Nicola Sturgeon says gender reform row will go to court


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The row over Scotland’s gender reforms will “inevitably” end up in court, the country’s first minister has said.

Nicola Sturgeon was speaking as the UK government formally moved to block the legislation that was passed by the Scottish Parliament last month.

The reforms are intended to make it easier for trans people to change their legally-recognised sex.

But the UK government says the changes could impact on equality laws that apply across Great Britain.

Scottish Secretary Alister Jack is to use a Section 35 order to prevent the Gender Recognition Reform (Scotland) Bill from gaining royal assent – the first time this has been done since the Scottish Parliament was created in 1999.

The Scottish secretary is able to block legislation passed by Holyrood if he believes it would have a detrimental impact on areas that are reserved to Westminster.

Mr Jack told the Commons the reforms would have an adverse impact on single sex clubs, associations and schools and protections such as equal pay.

And he said having different processes across the UK would create “significant complications” and could lead to “more fraudulent or bad faith applications”.

Ms Sturgeon told BBC political editor Chris Mason that Mr Jack was making a “profound mistake” and accused him of launching a “direct attack on the institution of the Scottish Parliament”.

She said it would “inevitably end up in court” and that the Scottish government would “vigorously defend this legislation”.

The first minister added: “In doing so we will be vigorously defending something else, and that is the institution of the Scottish Parliament and the ability of MSPs, democratically elected, to legislate in areas of our competence.

“In short, we’ll be defending Scottish democracy”.

Ms Sturgeon said the legislation would not automatically go to the Supreme Court, as would have happened if the UK government had used another section of the Scotland Act to challenge it.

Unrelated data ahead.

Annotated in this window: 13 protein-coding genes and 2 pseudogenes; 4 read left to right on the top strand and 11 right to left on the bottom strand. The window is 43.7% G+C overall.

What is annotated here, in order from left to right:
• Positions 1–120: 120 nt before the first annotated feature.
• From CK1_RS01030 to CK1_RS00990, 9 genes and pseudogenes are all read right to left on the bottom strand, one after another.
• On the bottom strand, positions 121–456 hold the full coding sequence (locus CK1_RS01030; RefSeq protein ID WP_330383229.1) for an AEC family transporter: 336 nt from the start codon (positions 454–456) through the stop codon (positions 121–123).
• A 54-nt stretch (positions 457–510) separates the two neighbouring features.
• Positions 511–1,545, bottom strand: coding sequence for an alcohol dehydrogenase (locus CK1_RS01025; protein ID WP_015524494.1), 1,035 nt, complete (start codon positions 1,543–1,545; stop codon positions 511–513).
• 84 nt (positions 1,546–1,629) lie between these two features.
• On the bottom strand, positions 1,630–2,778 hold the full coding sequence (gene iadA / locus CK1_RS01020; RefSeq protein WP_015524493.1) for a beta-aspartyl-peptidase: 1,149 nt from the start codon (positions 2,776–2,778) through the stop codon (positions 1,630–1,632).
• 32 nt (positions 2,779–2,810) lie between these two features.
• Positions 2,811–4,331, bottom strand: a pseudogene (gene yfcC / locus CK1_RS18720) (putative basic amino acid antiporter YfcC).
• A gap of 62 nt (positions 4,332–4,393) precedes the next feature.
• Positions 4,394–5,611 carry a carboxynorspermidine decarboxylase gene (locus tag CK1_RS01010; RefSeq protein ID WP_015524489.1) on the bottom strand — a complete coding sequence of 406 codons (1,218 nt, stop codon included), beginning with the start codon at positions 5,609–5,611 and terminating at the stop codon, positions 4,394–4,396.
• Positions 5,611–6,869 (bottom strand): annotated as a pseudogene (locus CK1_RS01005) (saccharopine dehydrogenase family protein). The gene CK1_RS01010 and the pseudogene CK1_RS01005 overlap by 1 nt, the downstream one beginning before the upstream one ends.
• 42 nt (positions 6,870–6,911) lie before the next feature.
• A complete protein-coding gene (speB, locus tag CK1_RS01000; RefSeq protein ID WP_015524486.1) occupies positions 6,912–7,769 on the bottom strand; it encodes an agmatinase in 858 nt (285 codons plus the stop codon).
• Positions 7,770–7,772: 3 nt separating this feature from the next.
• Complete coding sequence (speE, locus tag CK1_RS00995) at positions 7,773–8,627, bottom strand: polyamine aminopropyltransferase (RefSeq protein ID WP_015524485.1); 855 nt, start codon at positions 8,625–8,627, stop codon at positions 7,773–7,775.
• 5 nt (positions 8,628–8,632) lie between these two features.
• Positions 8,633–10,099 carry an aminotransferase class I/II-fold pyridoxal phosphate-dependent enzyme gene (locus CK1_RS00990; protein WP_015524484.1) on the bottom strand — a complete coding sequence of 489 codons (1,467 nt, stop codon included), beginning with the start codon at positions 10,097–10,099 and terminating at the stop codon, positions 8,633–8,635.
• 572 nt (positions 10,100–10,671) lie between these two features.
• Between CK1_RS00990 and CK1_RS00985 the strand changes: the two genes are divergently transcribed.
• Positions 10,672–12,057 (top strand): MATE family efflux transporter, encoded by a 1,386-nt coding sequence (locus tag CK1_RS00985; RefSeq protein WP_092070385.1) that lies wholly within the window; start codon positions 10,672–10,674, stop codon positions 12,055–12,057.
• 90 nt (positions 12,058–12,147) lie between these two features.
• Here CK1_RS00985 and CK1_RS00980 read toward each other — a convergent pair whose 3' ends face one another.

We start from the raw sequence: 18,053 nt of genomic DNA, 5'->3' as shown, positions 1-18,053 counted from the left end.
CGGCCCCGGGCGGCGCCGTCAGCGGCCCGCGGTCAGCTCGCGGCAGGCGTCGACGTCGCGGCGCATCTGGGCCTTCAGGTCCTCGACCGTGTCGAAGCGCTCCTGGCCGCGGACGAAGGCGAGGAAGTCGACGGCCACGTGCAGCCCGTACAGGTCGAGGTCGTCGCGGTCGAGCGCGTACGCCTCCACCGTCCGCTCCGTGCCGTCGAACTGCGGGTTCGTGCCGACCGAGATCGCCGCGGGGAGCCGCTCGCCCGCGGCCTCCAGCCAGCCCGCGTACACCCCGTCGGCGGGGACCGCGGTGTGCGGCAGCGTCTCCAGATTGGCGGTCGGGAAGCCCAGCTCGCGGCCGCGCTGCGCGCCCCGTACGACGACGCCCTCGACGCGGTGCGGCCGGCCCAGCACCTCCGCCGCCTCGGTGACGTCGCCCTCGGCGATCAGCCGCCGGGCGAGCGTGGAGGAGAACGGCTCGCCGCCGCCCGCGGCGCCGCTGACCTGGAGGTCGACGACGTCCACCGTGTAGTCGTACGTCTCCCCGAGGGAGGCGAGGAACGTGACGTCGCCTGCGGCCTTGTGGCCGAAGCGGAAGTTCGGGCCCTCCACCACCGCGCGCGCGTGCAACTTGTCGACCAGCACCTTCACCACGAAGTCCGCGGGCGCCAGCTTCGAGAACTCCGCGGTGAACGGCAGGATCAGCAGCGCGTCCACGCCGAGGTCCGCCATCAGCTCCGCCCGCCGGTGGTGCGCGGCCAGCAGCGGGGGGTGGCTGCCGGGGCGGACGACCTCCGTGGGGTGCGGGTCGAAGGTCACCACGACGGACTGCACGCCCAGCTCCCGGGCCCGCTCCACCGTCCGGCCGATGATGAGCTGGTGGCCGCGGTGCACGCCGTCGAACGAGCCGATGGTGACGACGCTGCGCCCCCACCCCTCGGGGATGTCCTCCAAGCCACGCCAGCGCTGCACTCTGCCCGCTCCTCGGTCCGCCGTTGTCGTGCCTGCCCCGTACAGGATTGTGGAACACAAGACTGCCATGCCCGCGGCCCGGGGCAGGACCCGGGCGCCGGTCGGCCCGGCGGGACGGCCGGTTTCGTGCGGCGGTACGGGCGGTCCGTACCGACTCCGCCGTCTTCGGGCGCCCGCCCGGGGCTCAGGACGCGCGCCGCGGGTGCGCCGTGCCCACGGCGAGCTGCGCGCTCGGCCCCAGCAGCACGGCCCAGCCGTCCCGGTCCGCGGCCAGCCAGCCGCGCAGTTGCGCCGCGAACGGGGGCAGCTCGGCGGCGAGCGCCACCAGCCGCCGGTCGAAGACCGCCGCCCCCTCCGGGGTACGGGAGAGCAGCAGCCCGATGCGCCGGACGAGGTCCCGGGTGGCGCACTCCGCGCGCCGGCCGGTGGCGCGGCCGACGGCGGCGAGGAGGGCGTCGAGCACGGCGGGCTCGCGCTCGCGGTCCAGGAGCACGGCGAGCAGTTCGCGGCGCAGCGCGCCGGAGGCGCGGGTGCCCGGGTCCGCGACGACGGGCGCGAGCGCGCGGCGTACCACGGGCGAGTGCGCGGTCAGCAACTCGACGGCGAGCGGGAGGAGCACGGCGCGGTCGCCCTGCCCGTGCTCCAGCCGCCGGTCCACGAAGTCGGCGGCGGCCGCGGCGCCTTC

So the Scottish government is instead likely to seek a judicial review of Mr Jack’s decision at the Court of Session in Edinburgh.

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The first minister also accused the UK government of attempting to stoke a “culture war” over the issue, and of being “increasingly hostile to the Scottish Parliament”.

Ms Sturgeon added: “This is not the first attack on the Scottish Parliament we’ve seen, but it is the most serious to date”.

Mr Jack said he was not making the Section 35 order lightly, and acknowledged it was a “significant decision”.

But he said the mechanism had been put in place by the architects of devolution for good reason, with Donald Dewar – Scotland’s inaugural first minister – describing it as a “sensible measure to ensure that devolved legislation does not have adverse impacts on reserved matters”.

Mr Jack added: “We should be clear that this is absolutely not about the UK government being able to veto Scottish Parliament legislation whenever it chooses as some have implied.

“The power can only be exercised on specific grounds and the fact that this is the first time it has been necessary to exercise the power in almost 25 years of devolution emphasises that is not a power to be used lightly”.

The UK government has published a full statement of reasons alongside the order which it says sets out in full the adverse effects it is concerned about.

Mark Drakeford, the Welsh first minister, condemned the UK government’s move as a “very dangerous precedent” for devolution.

Mr Drakeford has said he would like to introduce similar gender recognition reforms to Scotland, but the Senedd does not have the powers to pass such legislation.

Presentational grey line

Analysis box by Philip Sim, political correspondent, Scotland